Reefer report: Do you want fries with that?

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Most potatoes in the United States are now sold in processed forms such as frozen, chipped, dehydrated, or canned. With the introduction of french fries as a critical side dish in quick-service restaurants, the share of potatoes that go into frozen products has risen in each decade since 1979 (from 33% to 45% in 2021). As a result,  almost half of all potatoes going into food in the United States are now used to create frozen products—most of which are french fries.

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Driven by the rise in demand for ready-to-eat (RTE) food, North America was the largest region in the global French fries market, estimated at almost $15 billion in 2023. The rise in demand for RTE food, which is pre-cleaned, pre-cooked, wrapped, and ready to consume without any prior preparation or cooking, is expected to propel the growth of the French fries market going forward. According to industry data and the USDA Economic Research Service (ERS), about 90% of frozen french fries move through various food service venues. Quick-service restaurants alone account for about two-thirds of french fry usage.

For truckload carriers, Idaho remains the largest producer of fresh potatoes (25%), followed by Colorado and Wisconsin, each at 10% of annual volume. Canada and Michigan round out the Top 5 with 8% and 7%, respectively. The production of French fries is quite different, though. Located in the Pendleton freight market, Othello, Washington, is regarded as the French fry capital of the world. Every year, the three potato processing plants in town run by J.R. Simplot Co and McCain’s produce 1.5 billion pounds of frozen french fries, tater tots, and hashbrowns — the equivalent of almost 35,000 refrigerated truckloads annually.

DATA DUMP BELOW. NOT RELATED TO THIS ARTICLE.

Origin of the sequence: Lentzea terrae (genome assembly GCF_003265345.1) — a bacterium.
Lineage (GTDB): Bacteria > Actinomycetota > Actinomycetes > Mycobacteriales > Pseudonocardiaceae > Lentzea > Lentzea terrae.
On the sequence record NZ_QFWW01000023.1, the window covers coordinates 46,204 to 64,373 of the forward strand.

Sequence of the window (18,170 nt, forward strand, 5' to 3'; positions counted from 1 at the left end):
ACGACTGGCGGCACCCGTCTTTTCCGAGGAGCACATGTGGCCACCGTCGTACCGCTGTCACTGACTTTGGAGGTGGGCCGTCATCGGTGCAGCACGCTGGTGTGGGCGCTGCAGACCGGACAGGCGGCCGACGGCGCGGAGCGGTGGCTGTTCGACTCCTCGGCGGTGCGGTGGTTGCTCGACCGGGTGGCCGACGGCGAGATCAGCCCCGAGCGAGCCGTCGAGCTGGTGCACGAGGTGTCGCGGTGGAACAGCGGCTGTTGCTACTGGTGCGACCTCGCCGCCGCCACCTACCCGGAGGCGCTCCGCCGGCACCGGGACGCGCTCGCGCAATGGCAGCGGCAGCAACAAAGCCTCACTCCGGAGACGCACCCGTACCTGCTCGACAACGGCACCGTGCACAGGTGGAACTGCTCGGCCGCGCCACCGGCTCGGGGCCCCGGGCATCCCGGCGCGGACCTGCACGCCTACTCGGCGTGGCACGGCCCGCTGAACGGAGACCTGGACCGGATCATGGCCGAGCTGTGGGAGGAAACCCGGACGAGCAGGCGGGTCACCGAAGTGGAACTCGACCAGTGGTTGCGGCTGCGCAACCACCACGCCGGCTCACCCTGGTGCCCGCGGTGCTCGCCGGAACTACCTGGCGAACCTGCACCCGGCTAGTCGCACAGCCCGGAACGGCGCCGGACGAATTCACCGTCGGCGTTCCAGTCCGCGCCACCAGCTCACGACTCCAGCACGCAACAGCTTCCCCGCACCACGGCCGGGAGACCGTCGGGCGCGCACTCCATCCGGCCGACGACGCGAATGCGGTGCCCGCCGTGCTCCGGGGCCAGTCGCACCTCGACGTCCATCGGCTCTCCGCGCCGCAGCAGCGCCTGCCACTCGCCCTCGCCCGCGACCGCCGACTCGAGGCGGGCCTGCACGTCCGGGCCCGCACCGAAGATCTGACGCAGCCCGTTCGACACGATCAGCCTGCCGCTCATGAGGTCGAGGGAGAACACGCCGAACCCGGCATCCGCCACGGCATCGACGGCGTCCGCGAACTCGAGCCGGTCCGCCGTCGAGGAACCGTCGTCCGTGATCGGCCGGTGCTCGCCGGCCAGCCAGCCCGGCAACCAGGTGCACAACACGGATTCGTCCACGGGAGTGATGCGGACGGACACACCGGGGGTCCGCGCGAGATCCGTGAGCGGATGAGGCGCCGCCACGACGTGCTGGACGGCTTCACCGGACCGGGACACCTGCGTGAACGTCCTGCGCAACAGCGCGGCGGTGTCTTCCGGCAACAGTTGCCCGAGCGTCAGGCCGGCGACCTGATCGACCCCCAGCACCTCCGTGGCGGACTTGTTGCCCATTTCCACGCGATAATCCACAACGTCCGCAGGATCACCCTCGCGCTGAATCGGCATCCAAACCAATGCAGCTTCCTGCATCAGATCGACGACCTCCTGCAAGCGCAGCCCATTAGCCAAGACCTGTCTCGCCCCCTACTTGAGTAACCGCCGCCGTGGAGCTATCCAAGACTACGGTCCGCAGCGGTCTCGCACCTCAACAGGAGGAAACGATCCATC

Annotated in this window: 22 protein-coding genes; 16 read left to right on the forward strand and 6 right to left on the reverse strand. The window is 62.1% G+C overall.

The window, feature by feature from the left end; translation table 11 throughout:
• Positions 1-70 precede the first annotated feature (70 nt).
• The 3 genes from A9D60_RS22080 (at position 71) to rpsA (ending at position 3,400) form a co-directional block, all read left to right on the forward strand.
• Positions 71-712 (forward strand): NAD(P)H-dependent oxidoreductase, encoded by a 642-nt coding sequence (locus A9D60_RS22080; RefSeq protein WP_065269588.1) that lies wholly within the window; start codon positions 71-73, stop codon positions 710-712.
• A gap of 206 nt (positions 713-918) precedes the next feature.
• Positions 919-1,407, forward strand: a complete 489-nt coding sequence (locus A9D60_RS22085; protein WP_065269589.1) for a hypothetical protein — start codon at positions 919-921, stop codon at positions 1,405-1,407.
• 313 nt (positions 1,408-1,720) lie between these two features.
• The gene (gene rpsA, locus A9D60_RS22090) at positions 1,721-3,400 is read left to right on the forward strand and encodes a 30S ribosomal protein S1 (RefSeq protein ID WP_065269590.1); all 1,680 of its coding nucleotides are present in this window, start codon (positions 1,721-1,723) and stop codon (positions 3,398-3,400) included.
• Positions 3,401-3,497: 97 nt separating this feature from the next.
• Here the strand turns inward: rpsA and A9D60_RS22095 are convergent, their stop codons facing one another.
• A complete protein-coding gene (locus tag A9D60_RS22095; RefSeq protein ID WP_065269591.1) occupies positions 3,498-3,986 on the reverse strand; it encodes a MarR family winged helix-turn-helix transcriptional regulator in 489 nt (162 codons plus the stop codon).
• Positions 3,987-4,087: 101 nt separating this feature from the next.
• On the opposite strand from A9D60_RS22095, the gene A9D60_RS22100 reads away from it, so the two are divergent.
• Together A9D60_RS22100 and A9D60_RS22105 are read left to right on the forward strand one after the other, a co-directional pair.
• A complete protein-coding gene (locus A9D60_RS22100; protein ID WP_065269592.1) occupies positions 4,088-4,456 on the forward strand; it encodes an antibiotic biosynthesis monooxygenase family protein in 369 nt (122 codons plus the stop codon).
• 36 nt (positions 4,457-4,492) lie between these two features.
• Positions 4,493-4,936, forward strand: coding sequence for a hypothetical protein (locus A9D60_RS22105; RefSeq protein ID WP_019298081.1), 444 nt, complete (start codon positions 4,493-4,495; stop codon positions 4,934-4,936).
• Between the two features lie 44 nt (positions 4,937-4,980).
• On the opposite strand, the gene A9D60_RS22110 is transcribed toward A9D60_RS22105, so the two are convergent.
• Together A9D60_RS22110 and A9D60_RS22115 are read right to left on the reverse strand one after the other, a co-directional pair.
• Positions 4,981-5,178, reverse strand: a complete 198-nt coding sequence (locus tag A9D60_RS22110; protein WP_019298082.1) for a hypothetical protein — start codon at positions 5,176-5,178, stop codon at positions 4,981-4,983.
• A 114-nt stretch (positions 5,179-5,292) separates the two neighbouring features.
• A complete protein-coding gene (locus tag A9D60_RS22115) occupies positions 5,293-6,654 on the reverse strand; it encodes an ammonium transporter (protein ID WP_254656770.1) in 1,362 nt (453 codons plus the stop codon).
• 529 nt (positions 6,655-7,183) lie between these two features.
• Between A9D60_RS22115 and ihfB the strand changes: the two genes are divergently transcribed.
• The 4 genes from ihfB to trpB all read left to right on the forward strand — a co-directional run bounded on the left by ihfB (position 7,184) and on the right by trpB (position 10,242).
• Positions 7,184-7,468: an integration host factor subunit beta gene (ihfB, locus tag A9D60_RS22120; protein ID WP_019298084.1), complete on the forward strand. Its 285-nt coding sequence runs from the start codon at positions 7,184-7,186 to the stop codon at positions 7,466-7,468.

Market watch

All rates cited below exclude fuel surcharges unless otherwise noted.

Available reefer capacity was tighter last week in Los Angeles following last week’s $0.03/mile increase to $1.95/mile for outbound loads. The volume of outbound loads moving was down 6% w/w but remains up 5% month-over-month (m/m) and 17% y/y. On the high-volume lane north to Stockton, rates surged, increasing by $0.08/mile last week to $2.62/mile, while in Fresno, carriers were paid an average of $1.94/mile, up $0.01/mile w/w on a 6% lower volume of loads moved.

In Florida, where outbound produce volumes are on par with last year, available capacity tightened in Miami, where linehaul rates increased by $0.03/mile to $1.36/mile on a 6% higher volume. In nearby Lakeland, linehaul rates increased by $0.03/mile to $1.42/mile on an 11% lower volume of loads. 

Load-to-Truck Ratio

After increasing for four successive weeks, reefer load post volume decreased following last week’s 3% drop, trailing last year by 4%. Available capacity decreased following last week’s 3% slide in equipment posts, increasing the load-to-truck ratio unchanged at 5.22. 

Spot rates

After being mostly flat for a month, reefer spot rates increased by almost $0.01/mile last week even though the national volume of loads moved was down by just over 10%. At $1.90/mile, reefer linehaul rates are $0.11/mile lower and $0.03/mile higher than in 2019.

Weekly reports

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